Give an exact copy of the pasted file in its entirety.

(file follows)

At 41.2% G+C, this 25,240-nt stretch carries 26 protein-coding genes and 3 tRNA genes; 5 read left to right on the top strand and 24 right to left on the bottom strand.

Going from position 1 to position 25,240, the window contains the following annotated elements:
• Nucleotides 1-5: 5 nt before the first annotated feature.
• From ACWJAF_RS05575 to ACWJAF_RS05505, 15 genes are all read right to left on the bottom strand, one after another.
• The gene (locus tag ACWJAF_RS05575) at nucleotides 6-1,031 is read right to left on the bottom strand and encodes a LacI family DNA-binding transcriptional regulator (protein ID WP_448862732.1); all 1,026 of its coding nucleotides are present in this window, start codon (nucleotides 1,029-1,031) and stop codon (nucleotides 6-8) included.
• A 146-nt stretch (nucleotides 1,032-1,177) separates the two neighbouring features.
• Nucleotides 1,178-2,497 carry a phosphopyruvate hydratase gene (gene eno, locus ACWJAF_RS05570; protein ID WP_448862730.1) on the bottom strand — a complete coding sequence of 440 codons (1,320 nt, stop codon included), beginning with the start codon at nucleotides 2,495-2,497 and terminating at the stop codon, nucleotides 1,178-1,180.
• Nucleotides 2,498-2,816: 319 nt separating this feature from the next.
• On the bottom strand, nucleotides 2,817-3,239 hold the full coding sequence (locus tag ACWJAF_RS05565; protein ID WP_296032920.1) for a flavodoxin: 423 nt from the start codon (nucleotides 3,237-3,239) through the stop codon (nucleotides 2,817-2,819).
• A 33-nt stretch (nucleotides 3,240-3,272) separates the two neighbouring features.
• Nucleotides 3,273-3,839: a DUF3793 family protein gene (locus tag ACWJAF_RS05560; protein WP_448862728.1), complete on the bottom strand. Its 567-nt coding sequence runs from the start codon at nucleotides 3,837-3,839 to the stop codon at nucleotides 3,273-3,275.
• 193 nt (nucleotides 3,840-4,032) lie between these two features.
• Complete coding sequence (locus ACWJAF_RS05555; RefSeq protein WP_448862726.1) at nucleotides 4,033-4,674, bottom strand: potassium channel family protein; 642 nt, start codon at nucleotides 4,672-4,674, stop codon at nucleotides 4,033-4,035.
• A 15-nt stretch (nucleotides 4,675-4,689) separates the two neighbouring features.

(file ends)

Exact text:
At 41.2% G+C, this 25,240-nt stretch carries 26 protein-coding genes and 3 tRNA genes; 5 read left to right on the top strand and 24 right to left on the bottom strand.

Going from position 1 to position 25,240, the window contains the following annotated elements:
• Nucleotides 1-5: 5 nt before the first annotated feature.
• From ACWJAF_RS05575 to ACWJAF_RS05505, 15 genes are all read right to left on the bottom strand, one after another.
• The gene (locus tag ACWJAF_RS05575) at nucleotides 6-1,031 is read right to left on the bottom strand and encodes a LacI family DNA-binding transcriptional regulator (protein ID WP_448862732.1); all 1,026 of its coding nucleotides are present in this window, start codon (nucleotides 1,029-1,031) and stop codon (nucleotides 6-8) included.
• A 146-nt stretch (nucleotides 1,032-1,177) separates the two neighbouring features.
• Nucleotides 1,178-2,497 carry a phosphopyruvate hydratase gene (gene eno, locus ACWJAF_RS05570; protein ID WP_448862730.1) on the bottom strand — a complete coding sequence of 440 codons (1,320 nt, stop codon included), beginning with the start codon at nucleotides 2,495-2,497 and terminating at the stop codon, nucleotides 1,178-1,180.
• Nucleotides 2,498-2,816: 319 nt separating this feature from the next.
• On the bottom strand, nucleotides 2,817-3,239 hold the full coding sequence (locus tag ACWJAF_RS05565; protein ID WP_296032920.1) for a flavodoxin: 423 nt from the start codon (nucleotides 3,237-3,239) through the stop codon (nucleotides 2,817-2,819).
• A 33-nt stretch (nucleotides 3,240-3,272) separates the two neighbouring features.
• Nucleotides 3,273-3,839: a DUF3793 family protein gene (locus tag ACWJAF_RS05560; protein WP_448862728.1), complete on the bottom strand. Its 567-nt coding sequence runs from the start codon at nucleotides 3,837-3,839 to the stop codon at nucleotides 3,273-3,275.
• 193 nt (nucleotides 3,840-4,032) lie between these two features.
• Complete coding sequence (locus ACWJAF_RS05555; RefSeq protein WP_448862726.1) at nucleotides 4,033-4,674, bottom strand: potassium channel family protein; 642 nt, start codon at nucleotides 4,672-4,674, stop codon at nucleotides 4,033-4,035.
• A 15-nt stretch (nucleotides 4,675-4,689) separates the two neighbouring features.